Such homogenisation of education is perfectly compatible with the Hindutva emphasis on the so-called “greatness” of ancient India, on the marvels of Indian science and mathematics in antiquity in this or that particular area (excluding all Islamic contributions), and on the supposed oppression of the Hindus in medieval India; for none of it impinges on the colonial period or about the exploitation by colonialism of the Indian people, Hindu and Muslim alike. This exploitation was altogether different from all previous historical experience of the country since it entailed a “drain” of wealth from India and deindustrialisation of its craftsmen, both of which conjointly created modern mass poverty.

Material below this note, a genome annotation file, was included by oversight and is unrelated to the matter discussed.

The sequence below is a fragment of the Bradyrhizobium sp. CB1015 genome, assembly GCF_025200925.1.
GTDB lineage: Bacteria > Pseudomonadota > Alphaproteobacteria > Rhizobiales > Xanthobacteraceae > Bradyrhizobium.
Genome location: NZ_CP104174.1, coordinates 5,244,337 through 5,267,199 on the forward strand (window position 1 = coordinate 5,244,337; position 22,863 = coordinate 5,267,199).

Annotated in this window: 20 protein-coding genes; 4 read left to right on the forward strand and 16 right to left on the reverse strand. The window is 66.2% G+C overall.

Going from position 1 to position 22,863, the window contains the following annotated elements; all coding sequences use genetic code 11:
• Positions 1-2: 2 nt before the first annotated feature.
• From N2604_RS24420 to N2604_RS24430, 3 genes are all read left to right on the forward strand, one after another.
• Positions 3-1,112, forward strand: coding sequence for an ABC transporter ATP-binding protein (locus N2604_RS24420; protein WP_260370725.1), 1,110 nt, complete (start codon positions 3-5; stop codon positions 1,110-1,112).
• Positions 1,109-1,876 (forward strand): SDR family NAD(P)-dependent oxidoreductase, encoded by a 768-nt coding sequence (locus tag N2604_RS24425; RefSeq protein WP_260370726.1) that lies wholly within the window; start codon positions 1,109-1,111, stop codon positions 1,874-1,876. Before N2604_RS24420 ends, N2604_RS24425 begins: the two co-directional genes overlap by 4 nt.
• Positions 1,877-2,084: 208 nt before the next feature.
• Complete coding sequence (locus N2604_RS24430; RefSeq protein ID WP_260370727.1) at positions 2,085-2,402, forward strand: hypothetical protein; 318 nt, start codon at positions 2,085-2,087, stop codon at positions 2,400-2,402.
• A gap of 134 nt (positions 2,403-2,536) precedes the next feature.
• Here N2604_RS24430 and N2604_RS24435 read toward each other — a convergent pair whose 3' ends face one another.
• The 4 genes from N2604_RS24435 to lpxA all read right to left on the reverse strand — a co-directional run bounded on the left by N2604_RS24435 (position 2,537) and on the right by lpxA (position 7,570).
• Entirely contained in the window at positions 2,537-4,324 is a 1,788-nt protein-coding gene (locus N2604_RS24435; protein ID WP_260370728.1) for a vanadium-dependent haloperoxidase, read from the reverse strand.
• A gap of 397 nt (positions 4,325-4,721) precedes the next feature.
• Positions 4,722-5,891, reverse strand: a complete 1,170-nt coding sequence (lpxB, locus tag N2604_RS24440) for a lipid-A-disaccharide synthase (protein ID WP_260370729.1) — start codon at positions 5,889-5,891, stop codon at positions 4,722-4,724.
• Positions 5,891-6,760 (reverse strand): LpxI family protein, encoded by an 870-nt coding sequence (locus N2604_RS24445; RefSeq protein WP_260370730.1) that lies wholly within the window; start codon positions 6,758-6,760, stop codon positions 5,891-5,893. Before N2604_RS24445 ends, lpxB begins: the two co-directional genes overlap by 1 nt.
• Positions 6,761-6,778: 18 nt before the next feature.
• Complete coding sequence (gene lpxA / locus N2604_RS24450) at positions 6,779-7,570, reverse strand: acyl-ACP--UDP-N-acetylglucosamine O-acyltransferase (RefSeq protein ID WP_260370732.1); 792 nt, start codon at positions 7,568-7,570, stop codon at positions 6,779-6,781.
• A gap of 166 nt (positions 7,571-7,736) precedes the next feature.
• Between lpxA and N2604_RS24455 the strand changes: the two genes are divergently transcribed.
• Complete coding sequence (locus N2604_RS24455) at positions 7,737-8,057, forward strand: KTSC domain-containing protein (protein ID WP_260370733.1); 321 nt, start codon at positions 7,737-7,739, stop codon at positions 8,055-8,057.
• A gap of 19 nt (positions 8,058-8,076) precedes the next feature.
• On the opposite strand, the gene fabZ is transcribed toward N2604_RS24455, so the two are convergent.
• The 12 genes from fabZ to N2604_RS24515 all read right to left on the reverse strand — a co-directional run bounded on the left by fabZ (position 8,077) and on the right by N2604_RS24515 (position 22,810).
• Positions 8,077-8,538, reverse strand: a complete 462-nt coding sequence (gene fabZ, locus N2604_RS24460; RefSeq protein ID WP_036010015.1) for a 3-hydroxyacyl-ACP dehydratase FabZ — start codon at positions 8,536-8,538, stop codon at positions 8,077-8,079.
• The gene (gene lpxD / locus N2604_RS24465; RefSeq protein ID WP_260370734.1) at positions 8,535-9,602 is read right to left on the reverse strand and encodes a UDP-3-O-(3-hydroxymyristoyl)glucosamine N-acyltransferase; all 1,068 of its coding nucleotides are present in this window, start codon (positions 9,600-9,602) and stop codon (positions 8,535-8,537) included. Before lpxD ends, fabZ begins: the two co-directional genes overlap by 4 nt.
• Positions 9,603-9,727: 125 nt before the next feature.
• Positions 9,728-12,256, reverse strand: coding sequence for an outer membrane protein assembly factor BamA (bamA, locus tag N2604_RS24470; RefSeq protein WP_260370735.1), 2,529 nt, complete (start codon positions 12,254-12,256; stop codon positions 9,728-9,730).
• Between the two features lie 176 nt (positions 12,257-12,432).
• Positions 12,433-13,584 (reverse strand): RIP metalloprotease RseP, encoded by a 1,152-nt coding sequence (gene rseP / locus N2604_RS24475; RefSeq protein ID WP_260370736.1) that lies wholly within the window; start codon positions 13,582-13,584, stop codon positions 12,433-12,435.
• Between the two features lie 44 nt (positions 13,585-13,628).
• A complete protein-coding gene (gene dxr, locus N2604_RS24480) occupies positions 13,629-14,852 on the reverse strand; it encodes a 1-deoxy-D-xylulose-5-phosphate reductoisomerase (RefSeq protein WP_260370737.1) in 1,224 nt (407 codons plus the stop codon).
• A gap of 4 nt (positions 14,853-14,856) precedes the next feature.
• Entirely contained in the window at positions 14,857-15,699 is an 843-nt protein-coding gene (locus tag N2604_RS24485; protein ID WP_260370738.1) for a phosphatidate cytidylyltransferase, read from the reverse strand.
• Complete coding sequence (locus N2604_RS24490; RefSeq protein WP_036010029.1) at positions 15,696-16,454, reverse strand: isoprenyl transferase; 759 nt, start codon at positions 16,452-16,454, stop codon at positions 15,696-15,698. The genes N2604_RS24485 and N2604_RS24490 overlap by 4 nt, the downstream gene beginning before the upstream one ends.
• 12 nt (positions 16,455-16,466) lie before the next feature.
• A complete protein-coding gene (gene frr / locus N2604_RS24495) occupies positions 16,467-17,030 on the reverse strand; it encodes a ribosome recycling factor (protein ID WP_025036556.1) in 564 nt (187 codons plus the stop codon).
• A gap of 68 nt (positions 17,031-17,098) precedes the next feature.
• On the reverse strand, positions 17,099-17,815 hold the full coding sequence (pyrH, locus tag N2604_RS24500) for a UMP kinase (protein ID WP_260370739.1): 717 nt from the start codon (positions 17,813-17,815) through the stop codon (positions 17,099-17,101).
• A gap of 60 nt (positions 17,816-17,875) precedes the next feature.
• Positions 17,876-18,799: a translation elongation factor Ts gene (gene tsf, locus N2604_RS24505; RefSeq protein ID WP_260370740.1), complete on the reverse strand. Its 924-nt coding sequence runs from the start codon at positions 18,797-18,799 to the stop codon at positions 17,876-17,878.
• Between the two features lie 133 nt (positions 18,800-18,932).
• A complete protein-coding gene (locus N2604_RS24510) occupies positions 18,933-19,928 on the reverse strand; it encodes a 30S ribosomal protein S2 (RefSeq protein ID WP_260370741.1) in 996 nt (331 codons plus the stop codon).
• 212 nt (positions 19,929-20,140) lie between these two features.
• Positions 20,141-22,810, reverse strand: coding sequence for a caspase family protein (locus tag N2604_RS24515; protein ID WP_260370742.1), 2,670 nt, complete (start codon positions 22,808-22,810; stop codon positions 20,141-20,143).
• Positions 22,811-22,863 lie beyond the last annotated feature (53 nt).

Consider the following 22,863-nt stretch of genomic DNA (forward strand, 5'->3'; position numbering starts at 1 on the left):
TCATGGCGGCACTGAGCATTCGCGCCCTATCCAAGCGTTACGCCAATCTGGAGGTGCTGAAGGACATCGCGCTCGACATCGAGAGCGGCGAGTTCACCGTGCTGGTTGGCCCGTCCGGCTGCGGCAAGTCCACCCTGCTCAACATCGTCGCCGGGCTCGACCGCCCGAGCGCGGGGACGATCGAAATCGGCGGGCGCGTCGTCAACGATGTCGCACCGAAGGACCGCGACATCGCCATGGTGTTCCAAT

Thus the conversion of the syllabus and course content in India to bring them in line with what is taught elsewhere in the neo-liberal world as an implantation from metropolitan universities, together with a dash of Hindutva ideology specific to India, fits perfectly well with the Modi government’s agenda. It is the counterpart in the realm of education of the corporate-Hindutva alliance that currently dominates the Indian polity. The corporate element that is integrated with globalised capital is happy with the homogenisation of education that obliterates all reference to the impact of colonialism and colonial exploitation, and looks at capitalism as a more or less self-contained system, while the Hindutva element is happy with the crumbs of comfort that are offered to it in the form of an acknowledgement of the supposed “greatness” of ancient India.